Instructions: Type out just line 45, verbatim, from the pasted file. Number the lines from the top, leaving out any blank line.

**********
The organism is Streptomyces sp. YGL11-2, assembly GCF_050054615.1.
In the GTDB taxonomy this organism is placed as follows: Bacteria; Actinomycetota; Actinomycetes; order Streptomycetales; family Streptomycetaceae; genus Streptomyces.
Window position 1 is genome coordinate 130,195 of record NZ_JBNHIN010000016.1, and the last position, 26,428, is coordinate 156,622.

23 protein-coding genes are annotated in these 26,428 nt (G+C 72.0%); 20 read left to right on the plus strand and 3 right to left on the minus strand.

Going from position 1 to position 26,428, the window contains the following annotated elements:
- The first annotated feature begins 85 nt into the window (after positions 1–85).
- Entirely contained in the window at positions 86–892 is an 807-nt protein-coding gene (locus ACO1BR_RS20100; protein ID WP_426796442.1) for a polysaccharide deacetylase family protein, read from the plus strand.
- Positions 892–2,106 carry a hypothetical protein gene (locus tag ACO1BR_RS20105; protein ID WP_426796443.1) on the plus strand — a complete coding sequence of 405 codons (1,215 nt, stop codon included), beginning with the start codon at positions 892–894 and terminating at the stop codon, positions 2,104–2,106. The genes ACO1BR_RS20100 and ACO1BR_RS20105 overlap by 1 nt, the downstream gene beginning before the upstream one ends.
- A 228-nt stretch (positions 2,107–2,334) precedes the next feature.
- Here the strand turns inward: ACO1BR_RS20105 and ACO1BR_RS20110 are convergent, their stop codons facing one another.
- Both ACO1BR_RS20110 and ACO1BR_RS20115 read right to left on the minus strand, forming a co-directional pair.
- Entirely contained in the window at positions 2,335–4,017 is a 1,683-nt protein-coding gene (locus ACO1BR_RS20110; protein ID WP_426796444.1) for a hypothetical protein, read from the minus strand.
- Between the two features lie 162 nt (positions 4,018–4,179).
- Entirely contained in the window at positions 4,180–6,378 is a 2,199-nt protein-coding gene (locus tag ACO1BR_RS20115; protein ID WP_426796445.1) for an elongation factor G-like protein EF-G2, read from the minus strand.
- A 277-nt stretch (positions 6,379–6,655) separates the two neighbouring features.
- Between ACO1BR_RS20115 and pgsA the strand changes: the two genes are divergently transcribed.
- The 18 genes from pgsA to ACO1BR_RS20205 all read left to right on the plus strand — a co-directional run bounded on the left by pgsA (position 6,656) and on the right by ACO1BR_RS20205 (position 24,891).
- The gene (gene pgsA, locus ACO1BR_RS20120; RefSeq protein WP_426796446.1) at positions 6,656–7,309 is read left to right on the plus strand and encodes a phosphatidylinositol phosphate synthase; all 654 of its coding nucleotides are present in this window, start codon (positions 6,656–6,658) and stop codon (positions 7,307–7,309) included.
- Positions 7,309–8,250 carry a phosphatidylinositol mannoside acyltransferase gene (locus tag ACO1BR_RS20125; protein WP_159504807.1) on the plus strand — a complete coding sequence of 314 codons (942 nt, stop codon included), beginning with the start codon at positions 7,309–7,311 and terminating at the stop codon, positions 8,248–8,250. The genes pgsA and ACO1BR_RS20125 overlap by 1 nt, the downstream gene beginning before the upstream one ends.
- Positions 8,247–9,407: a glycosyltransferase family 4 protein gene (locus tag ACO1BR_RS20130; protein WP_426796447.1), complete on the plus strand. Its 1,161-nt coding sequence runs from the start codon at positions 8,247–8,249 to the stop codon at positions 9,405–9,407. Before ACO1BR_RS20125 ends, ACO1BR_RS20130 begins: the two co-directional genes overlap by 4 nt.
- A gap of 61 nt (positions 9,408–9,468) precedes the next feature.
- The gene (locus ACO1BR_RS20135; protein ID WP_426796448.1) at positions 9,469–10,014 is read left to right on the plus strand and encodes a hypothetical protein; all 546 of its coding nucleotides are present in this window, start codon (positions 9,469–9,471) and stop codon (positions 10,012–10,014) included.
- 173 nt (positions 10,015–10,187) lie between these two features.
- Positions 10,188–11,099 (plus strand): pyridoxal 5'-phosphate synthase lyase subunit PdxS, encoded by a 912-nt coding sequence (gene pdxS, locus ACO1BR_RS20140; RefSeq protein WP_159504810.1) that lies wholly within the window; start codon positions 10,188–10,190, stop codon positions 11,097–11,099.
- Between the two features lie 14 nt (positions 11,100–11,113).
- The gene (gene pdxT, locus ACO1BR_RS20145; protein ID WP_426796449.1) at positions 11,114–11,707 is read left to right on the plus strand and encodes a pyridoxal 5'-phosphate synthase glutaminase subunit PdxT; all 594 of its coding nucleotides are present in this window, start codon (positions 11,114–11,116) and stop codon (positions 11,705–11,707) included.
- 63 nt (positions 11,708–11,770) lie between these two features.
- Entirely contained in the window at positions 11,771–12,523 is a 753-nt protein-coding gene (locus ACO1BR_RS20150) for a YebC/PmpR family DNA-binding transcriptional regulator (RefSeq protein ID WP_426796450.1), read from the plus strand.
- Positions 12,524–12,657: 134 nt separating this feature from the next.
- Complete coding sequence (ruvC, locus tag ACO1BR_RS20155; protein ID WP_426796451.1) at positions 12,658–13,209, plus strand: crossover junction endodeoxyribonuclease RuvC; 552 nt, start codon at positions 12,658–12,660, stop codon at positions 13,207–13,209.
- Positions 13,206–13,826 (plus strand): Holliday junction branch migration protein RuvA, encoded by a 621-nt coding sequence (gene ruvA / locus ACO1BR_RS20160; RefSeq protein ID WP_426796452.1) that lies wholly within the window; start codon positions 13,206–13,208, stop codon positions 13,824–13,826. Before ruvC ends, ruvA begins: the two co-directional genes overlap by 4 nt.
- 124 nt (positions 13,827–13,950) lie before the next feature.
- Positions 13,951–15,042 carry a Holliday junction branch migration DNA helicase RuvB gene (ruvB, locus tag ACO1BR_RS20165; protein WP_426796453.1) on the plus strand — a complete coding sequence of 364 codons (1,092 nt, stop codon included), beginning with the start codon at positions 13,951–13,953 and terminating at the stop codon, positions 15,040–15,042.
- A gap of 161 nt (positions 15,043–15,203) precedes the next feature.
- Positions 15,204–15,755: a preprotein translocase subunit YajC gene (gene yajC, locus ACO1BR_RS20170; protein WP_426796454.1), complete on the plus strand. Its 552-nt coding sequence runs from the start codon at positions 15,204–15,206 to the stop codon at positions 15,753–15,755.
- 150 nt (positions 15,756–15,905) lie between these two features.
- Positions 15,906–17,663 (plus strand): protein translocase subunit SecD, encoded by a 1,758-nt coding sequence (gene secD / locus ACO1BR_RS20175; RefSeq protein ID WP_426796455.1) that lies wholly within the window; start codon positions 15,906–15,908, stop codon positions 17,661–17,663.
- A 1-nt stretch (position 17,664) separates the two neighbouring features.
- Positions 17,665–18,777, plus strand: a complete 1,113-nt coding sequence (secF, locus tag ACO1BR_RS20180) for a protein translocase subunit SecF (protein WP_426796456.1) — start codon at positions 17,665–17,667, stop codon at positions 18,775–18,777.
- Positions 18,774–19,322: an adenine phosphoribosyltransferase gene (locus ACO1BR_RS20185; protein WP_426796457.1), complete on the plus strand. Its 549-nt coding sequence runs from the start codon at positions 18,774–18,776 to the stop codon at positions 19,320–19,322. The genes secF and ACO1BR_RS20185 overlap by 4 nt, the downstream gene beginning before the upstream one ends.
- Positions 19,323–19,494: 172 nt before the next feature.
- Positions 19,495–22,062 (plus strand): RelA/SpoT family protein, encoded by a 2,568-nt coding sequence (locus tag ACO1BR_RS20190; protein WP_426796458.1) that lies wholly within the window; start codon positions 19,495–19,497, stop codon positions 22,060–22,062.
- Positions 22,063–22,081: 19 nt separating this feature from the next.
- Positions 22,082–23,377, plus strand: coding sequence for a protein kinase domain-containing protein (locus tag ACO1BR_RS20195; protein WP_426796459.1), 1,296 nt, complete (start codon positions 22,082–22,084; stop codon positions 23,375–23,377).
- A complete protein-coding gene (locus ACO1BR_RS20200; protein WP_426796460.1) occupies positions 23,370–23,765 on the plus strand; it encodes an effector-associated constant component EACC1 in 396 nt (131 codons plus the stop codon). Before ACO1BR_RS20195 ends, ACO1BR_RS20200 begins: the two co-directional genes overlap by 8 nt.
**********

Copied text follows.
- A complete protein-coding gene (locus ACO1BR_RS20200; protein WP_426796460.1) occupies positions 23,370–23,765 on the plus strand; it encodes an effector-associated constant component EACC1 in 396 nt (131 codons plus the stop codon). Before ACO1BR_RS20195 ends, ACO1BR_RS20200 begins: the two co-directional genes overlap by 8 nt.